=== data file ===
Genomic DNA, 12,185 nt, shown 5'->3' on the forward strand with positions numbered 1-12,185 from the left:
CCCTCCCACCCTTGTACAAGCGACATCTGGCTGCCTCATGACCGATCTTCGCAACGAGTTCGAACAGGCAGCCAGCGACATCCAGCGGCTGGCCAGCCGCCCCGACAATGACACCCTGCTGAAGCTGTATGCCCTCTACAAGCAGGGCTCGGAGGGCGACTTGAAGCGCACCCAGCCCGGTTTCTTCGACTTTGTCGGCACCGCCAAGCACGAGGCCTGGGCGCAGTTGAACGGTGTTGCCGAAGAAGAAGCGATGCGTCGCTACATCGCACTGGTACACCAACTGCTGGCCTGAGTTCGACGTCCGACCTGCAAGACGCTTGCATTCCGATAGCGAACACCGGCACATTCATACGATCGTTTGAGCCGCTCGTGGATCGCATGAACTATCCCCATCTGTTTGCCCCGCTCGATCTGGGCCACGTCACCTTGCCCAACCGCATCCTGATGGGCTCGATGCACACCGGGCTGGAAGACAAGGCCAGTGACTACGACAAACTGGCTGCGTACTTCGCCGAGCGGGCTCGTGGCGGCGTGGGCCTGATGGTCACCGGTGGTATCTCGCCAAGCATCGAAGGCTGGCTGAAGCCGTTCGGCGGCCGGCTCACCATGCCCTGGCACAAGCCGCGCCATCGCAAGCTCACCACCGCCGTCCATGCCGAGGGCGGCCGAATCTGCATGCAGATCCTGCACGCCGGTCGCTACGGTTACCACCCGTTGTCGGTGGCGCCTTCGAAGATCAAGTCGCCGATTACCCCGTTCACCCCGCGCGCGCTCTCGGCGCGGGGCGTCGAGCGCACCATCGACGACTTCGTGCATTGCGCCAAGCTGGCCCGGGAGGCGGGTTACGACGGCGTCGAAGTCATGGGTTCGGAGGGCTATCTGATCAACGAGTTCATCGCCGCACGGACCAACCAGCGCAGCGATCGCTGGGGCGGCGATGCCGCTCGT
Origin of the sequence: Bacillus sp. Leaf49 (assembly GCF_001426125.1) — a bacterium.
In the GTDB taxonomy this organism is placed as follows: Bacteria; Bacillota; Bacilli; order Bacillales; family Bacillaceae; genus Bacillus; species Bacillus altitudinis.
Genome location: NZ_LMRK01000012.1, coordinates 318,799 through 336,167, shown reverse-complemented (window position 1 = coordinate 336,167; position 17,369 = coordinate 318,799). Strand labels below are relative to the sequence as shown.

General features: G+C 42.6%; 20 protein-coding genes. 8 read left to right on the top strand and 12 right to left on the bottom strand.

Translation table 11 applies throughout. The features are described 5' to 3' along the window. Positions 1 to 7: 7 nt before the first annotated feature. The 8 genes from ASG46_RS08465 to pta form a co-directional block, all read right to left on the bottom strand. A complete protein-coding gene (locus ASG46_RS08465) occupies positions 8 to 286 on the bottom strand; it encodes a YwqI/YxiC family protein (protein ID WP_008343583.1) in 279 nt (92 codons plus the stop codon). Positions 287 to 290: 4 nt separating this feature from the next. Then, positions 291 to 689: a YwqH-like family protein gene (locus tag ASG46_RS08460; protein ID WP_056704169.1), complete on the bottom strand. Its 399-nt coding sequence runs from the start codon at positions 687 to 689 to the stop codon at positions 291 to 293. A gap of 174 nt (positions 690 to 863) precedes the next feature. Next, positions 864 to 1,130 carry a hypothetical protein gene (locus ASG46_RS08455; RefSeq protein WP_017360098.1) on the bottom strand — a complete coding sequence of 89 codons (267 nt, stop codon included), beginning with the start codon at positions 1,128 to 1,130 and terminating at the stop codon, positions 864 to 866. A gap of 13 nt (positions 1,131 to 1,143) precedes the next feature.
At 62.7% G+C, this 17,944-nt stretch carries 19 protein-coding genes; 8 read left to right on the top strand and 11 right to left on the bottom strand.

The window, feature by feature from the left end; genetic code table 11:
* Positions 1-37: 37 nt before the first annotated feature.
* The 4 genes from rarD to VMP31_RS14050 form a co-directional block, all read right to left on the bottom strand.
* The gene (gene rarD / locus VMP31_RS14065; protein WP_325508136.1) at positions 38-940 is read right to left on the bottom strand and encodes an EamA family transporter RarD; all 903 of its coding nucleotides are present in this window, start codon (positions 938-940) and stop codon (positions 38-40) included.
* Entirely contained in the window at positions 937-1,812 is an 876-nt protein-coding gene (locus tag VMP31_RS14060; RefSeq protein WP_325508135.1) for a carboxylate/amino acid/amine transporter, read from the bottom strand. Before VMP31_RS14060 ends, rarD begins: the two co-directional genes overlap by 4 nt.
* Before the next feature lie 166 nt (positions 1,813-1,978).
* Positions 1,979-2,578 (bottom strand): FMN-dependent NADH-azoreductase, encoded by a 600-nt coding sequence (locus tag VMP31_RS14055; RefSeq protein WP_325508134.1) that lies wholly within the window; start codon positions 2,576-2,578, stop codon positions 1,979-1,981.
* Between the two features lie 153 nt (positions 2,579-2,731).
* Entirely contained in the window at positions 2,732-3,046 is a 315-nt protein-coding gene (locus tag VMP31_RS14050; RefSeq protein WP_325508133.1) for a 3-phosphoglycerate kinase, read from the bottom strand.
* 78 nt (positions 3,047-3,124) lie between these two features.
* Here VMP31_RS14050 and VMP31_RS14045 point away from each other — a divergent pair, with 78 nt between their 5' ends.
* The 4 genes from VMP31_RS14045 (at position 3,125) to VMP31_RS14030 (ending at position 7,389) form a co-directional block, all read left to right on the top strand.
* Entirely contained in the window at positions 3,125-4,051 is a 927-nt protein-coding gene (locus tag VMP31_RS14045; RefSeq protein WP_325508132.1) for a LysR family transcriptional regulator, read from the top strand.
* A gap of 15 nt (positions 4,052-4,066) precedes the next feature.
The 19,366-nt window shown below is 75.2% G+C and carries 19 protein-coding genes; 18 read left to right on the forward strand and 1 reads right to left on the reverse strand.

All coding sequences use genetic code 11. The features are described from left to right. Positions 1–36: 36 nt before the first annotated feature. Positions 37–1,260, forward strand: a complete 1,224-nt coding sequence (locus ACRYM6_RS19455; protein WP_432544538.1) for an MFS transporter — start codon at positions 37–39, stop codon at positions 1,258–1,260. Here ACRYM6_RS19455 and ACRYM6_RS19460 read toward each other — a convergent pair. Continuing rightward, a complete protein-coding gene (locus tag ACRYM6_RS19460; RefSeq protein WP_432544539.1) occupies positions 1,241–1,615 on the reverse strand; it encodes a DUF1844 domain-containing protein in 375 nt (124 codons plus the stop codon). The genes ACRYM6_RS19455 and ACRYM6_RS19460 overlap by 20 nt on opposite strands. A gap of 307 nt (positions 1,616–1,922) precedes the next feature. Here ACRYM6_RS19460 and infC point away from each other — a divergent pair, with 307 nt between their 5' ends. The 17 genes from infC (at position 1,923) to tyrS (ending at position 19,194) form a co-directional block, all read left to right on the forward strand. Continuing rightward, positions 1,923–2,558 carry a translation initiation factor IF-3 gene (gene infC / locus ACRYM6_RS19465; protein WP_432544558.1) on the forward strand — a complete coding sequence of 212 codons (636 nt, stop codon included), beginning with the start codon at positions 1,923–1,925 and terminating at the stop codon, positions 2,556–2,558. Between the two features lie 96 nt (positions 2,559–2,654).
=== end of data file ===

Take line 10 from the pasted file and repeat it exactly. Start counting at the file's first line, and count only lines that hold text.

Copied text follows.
* Positions 1-37: 37 nt before the first annotated feature.